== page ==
positive social capital. By adding the modifier “positive” to the widely used concept of
social capital, we wish to assert that the means and the outcomes of social capital can
vary. A focus on positive social capital highlights the particular value of connections
between people that are generative or resource and capacity-creating. We suggest that
high quality connections and generalized reciprocity are two distinct but complementary
and mutually reinforcing forms of positive social capital. Both forms highlight that
positive relationships are not static entities, but are active mechanisms in the creation and
sustenance of capacities and resources that create value to people who are in connection,
and also to the unit or organization of which they are a part.
There are several research opportunities opened up by this perspective on positive
relationships at work. First, the assumption that HQCs and generalized reciprocity build
capacity for a social entity (like an organizational unit or organization as a whole)
deserves further empirical validation. We have discussed (and summarized in Table 1) a
variety of ways that these forms of positive social capital build and expand capacity, and
implied that these help to account for the range of desirable outcomes also documented in
Table 1. Our ongoing research supports the argument that these HQCs and generalized
reciprocity build capacity and generate resources, but more research is needed.
Testing the first argument—that these forms of positive social capital are
capacity-generating—suggests important theoretical assumptions that must be tested as
well. Implicit in our framework is an assumption that positive relationships at work
(represented by HQCs and reciprocity) are resource-producing. Thus, just by being in one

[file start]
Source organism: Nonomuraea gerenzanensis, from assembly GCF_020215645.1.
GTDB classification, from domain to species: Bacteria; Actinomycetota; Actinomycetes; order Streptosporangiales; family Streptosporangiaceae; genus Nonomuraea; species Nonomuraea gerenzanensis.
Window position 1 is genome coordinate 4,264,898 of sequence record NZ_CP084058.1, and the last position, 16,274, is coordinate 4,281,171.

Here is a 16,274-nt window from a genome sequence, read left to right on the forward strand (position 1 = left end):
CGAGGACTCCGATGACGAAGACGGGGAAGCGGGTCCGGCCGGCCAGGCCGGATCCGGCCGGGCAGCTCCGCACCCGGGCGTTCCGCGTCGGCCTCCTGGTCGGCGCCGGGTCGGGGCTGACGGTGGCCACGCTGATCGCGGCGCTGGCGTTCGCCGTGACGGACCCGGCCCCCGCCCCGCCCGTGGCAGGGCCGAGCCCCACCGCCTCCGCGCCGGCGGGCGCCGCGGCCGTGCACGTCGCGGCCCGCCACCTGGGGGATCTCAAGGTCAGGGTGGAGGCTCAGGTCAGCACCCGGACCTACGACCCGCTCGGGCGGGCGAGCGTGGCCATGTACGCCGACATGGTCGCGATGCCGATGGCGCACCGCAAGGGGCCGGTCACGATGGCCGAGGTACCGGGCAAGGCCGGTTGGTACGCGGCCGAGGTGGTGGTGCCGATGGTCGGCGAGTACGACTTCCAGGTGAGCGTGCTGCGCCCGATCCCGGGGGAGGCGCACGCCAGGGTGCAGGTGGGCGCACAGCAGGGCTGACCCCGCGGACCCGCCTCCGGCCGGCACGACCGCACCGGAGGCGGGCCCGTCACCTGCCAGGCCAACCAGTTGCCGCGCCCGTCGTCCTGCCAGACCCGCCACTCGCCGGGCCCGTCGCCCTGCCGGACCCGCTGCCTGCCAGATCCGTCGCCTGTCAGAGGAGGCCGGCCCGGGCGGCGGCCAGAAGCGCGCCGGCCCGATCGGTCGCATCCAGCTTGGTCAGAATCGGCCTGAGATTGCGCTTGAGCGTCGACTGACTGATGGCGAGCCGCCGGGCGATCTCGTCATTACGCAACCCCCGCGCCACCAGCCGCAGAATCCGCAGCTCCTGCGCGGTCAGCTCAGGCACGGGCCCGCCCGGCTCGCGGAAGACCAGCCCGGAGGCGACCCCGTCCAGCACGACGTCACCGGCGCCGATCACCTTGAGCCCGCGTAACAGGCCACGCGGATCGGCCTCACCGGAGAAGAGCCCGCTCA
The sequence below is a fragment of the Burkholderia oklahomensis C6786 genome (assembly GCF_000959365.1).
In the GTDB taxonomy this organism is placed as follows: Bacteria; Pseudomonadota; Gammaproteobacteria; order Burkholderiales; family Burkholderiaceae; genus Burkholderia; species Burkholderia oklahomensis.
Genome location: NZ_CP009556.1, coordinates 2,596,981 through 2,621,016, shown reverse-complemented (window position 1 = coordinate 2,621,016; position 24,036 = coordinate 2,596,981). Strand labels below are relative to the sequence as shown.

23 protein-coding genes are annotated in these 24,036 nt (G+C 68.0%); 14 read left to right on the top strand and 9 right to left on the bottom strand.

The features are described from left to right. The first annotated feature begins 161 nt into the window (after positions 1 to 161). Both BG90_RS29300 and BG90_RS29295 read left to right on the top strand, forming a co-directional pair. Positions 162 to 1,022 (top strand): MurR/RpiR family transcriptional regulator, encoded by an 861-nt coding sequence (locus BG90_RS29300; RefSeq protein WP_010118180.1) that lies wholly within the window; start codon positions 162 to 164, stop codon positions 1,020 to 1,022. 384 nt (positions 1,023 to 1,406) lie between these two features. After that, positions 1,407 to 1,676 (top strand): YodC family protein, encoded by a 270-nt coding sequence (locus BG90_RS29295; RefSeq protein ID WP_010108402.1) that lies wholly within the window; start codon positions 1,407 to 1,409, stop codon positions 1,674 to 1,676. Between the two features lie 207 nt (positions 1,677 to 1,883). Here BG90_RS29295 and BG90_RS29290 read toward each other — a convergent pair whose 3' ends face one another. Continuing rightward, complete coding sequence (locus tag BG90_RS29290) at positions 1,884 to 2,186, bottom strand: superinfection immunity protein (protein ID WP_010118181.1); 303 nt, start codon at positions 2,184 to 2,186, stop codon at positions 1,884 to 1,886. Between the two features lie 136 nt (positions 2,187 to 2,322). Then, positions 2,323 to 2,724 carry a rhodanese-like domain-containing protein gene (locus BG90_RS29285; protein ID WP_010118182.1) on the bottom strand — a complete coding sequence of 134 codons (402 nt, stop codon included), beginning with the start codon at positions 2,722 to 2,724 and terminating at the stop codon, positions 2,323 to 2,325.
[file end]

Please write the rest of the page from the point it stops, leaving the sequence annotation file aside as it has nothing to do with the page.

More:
these forms of connection, people create valuable assets like trust, confidence,
affirmation, energy, and joy, which are durable resources that have impact beyond the
initial connecting point between two or more individuals. In this way, our theory is
consistent with Glynn and Wrobel’s (this volume) claim that positive relationships can be
an engine of resource production that adds to a social unit’s capacity to act, to think, or to
adapt. The idea that resources can be unleashed or unlocked from within a connection
between people is an example of a broader idea of endogenous resourcefulness—i.e., that
there are resources that are released in the process of interacting, in doing, and in
organizing that add value to human and organizational functioning (Dutton, Worline,
Frost and Lilius, 2005; Feldman and Dutton, 2005). This assertion, in turn, builds on
Feldman’s (2004) ideas that resources are built and changed in practice. In our case, we
place at center stage the relational practices that undergird positive social capital, arguing
that these practices are generative i.e., resource-producing.
Third, our perspective invites empirical investigation into how everyday practices
of selecting, socializing, rewarding, meeting, and collaborating create or destroy positive
social capital. At a very concrete level, our analysis suggests that, in the units or
organizations with the enablers in place that we identify as conducive to positive social